Hit and Miss #272
For the Extremely Online™, this last week has been a continued horror show. It’s renewed and revitalized my impulse to have whatever I write (post, photo, etc) on the web under my roof, to homestead my digital presence.
To that end, I finally took some time to follow an idea I’d noted in August, to make my own site more IndieWeb, by setting up an IndieKit server. (Words!) That’s now running happily, enabling me to post notes to my site, which then get syndicated out to Mastodon. (Back then, I’d planned to send them to Twitter—alas, the time has come to leave.)
My first syndicated post was a test (successfully syndicated to Mastodon), to which I exuberantly replied shortly thereafter (it was posted originally on Mastodon, then copied back—still figuring out how I’ll handle that). It’s very nerdy, very fun, and deeply satisfying—who knows if I’ll actually post more short notes, but the plumbing’s all in place now, if I want to.
- You should really just subscribe to Mandy Brown’s website, A Working Library, as I’ll link most every post I read there. “Out of time” explores the idea of restlessness and technology, how tech “consumes rest”—and Mandy reminds us of radical definitions of rest, which oughtn’t feel so radical.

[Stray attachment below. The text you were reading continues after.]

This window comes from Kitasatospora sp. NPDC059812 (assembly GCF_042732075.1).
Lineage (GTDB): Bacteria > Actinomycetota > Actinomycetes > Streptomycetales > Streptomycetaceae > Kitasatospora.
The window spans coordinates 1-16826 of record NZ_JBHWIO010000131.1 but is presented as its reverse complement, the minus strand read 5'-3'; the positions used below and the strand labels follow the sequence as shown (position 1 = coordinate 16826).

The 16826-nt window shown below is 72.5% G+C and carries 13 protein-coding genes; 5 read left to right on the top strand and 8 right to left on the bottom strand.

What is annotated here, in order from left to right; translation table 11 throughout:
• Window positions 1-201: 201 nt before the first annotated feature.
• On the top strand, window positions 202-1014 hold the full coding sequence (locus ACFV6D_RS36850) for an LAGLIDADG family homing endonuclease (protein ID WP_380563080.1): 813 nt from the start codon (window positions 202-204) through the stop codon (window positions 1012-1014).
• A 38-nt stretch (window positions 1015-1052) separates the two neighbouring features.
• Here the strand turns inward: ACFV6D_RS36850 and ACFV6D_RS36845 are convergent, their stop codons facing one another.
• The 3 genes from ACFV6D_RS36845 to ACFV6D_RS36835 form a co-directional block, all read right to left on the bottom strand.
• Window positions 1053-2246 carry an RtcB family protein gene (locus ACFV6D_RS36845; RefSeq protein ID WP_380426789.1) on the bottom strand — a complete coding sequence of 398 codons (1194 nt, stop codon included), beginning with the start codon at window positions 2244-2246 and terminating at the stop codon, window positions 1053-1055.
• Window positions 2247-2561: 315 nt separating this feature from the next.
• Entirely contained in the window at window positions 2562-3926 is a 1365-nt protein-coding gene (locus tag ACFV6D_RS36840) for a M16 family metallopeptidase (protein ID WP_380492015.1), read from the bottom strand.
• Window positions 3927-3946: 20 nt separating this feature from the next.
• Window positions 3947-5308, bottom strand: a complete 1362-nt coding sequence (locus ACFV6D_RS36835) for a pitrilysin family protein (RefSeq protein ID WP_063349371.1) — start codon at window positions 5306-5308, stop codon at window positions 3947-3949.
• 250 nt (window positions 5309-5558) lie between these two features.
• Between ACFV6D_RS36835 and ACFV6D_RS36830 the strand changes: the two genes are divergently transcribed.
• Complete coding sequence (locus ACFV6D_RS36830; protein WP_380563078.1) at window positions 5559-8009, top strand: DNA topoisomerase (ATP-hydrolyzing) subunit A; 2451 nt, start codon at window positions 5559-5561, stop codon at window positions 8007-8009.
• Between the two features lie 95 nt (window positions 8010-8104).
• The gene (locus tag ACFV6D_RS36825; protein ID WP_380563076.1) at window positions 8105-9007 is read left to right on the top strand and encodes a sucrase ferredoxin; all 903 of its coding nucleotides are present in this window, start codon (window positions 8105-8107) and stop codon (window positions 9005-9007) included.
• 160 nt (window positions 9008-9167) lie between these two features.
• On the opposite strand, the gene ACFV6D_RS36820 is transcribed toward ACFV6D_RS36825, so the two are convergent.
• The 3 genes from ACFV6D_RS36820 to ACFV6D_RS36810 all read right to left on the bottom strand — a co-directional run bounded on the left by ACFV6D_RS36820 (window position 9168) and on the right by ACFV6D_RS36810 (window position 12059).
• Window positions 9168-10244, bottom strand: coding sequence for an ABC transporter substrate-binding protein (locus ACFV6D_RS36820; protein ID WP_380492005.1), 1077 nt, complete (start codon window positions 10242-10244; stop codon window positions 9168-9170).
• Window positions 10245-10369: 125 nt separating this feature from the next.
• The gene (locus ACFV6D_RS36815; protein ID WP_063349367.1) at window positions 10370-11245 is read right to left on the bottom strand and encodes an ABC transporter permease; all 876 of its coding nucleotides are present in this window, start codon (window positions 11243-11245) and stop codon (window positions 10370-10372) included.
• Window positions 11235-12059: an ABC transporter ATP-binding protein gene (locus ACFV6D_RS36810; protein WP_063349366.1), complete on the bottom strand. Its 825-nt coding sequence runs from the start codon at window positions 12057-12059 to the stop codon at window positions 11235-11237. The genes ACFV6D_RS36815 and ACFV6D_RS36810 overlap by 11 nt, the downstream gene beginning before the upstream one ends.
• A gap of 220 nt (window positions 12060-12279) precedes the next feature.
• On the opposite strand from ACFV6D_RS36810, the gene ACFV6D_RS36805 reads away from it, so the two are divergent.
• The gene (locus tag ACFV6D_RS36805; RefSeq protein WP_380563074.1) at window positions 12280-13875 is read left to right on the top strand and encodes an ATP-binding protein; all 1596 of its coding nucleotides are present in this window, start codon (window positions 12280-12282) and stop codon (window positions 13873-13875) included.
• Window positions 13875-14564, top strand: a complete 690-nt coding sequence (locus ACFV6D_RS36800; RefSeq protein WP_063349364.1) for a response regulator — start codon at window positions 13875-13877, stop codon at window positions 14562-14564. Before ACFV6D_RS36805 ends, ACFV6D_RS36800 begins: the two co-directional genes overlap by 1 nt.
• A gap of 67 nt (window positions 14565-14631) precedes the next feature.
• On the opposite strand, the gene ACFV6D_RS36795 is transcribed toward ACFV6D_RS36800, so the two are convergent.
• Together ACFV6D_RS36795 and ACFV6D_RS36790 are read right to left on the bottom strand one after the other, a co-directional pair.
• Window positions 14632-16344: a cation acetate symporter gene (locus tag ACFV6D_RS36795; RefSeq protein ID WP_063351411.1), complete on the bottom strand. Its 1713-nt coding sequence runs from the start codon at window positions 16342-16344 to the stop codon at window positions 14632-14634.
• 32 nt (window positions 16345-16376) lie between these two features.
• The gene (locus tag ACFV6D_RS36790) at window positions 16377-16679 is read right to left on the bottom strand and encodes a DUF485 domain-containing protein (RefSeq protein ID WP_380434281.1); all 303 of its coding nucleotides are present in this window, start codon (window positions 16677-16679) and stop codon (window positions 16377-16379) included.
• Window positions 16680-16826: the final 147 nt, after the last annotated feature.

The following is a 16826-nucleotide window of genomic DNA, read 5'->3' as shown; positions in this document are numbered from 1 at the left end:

- Combining many of my interests (disaster / emergency management, insurance, policy, bureaucracy, to name a few), a profile of the Disaster Financial Assistance Arrangements program caught my eye. One point that struck me: the idea that “governments just don’t know how to say ‘no’”, to requests for assistance beyond the program’s parameters, or to building in known danger zones (like floodplains). To whom are governments comfortable saying “no”, and in what contexts? In the domestic disaster context, the answer seems clear, but I contrast it to the countless, often invisible or unpublicized “no”s that governments make, direct (decision) and indirect (indecision) alike, often suffered by the most vulnerable.
- It was a pleasure to watch Sean Boots and Amanda Clarke present their recent research into the scale of government contracting (specifically IT spending, in this context) at a recent meeting of the Standing Committee on Government Operations and Estimates (OGGO). A scholar-practitioner combo for the ages!
- Interesting to consider the various mechanisms and incentive structures through which government can help to secure open source software. Of course, there’s an argument to be made that making software open source in the first place is a (potentially, at least) positive contribution to security, because it enables otherwise impractical scrutiny. (Amanda made a similar point toward the end of the OGGO session, pointing out how, if ArriveCAN’s code were open source, weekend hackathons could be spent scrutinizing work, instead of recreating it.)
- Enjoyed Rach Smith’s description of her “lifestyle-centric career”.
- Anil Dash with the how-to for two key kitchen staples: roasted garlic and pickled onions.
All the best for the week ahead!